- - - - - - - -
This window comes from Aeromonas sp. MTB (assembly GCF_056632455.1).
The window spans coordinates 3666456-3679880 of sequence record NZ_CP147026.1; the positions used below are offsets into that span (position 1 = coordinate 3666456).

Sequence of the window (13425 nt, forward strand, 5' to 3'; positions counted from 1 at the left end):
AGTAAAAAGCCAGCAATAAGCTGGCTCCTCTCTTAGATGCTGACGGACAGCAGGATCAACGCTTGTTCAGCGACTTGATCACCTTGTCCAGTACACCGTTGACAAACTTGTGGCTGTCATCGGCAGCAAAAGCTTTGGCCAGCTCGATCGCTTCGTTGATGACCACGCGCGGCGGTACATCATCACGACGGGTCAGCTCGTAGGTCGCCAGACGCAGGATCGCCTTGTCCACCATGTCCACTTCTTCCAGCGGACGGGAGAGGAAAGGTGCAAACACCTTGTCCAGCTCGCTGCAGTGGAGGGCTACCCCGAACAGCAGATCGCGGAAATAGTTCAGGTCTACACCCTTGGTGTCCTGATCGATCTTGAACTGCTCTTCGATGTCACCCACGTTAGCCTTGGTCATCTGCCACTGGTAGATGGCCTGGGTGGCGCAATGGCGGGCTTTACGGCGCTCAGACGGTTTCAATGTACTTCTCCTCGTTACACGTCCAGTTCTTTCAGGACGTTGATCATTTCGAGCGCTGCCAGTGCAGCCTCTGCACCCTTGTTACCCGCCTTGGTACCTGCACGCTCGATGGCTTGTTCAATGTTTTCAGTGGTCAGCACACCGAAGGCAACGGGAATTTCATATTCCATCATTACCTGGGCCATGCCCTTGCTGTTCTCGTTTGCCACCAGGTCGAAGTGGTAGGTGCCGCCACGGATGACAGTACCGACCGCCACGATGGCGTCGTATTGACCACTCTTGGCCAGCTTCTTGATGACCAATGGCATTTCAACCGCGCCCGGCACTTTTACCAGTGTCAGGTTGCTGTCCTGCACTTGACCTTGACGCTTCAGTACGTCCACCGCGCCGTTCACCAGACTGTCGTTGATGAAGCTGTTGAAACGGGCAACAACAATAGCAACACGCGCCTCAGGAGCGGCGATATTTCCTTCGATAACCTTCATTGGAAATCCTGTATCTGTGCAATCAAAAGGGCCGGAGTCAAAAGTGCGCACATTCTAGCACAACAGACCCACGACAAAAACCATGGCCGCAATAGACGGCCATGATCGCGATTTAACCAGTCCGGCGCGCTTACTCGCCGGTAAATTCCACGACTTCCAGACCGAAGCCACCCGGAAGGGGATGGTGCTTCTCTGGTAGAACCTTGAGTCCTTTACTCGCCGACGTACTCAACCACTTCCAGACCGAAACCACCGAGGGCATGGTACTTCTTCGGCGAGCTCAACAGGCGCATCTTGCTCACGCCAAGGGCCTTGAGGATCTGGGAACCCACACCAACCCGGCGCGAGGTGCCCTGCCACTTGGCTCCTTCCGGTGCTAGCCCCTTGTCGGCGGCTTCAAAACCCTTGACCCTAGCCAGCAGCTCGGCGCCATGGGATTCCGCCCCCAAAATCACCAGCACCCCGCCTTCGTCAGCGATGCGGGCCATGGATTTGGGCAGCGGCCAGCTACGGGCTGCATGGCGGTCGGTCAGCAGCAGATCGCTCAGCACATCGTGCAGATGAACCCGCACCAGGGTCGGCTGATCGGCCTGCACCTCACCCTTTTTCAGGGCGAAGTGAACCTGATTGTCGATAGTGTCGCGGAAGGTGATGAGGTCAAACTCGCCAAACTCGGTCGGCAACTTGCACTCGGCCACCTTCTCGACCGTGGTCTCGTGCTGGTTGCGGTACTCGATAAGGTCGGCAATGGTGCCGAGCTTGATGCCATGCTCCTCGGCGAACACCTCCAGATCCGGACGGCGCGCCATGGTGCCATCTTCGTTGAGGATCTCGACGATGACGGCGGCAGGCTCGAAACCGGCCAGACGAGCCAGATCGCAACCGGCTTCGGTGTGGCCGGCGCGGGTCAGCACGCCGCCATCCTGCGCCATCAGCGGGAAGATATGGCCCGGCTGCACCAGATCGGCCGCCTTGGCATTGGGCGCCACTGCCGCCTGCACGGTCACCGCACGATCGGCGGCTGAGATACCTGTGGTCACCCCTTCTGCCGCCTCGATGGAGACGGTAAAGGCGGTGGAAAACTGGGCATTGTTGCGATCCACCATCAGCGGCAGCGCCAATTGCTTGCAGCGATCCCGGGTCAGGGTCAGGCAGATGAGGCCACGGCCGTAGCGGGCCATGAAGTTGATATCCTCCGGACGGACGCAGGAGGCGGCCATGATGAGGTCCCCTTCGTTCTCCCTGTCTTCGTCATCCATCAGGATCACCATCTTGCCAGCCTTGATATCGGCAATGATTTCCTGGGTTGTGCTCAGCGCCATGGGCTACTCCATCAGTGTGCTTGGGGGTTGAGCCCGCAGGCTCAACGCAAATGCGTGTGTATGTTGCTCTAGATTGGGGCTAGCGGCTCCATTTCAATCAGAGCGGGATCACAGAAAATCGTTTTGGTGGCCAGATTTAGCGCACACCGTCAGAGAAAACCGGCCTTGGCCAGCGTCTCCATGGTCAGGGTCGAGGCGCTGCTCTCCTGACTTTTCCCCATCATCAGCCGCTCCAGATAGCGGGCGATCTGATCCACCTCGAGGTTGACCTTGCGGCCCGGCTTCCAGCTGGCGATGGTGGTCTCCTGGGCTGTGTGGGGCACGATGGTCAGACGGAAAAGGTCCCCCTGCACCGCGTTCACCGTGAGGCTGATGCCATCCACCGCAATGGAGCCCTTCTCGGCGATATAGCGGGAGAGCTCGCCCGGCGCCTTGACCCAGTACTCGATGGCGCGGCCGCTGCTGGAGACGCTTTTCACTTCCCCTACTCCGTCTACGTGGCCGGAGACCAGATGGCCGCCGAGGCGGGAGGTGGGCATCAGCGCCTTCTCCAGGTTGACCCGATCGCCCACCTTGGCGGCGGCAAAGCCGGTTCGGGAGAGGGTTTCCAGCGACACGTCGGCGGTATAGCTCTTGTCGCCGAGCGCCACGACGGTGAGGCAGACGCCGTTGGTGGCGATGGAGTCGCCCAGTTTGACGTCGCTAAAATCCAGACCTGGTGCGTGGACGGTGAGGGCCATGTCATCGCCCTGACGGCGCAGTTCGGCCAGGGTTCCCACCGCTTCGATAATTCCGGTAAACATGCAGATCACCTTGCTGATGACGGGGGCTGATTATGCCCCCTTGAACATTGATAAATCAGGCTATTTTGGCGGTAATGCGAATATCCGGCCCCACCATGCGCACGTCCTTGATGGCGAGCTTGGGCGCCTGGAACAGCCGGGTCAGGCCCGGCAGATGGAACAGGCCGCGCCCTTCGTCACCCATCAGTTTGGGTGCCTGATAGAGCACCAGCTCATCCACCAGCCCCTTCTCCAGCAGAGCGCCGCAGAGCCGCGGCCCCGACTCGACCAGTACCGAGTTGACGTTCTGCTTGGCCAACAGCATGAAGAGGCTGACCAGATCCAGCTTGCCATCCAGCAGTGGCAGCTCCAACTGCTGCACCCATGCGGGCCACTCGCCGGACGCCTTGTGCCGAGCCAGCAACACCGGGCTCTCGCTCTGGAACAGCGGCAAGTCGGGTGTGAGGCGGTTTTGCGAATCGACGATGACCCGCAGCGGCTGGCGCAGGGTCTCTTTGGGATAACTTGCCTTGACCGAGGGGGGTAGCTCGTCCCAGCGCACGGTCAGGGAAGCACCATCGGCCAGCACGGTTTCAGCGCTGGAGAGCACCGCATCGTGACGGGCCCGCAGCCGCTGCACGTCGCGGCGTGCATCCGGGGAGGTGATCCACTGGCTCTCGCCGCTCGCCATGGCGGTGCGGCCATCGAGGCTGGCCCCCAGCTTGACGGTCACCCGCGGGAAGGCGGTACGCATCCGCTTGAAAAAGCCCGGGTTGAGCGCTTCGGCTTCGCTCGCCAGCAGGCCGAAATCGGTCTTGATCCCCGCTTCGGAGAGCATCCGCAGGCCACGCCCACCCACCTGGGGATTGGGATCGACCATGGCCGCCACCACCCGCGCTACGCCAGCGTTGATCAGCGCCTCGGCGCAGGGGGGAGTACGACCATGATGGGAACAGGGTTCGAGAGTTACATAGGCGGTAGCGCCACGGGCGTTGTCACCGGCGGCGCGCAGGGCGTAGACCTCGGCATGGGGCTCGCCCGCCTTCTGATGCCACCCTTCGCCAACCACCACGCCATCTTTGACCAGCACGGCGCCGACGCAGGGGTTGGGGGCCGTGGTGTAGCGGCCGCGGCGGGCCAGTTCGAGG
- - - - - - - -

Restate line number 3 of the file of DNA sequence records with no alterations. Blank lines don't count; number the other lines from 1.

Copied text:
Sequence of the window (13425 nt, forward strand, 5' to 3'; positions counted from 1 at the left end):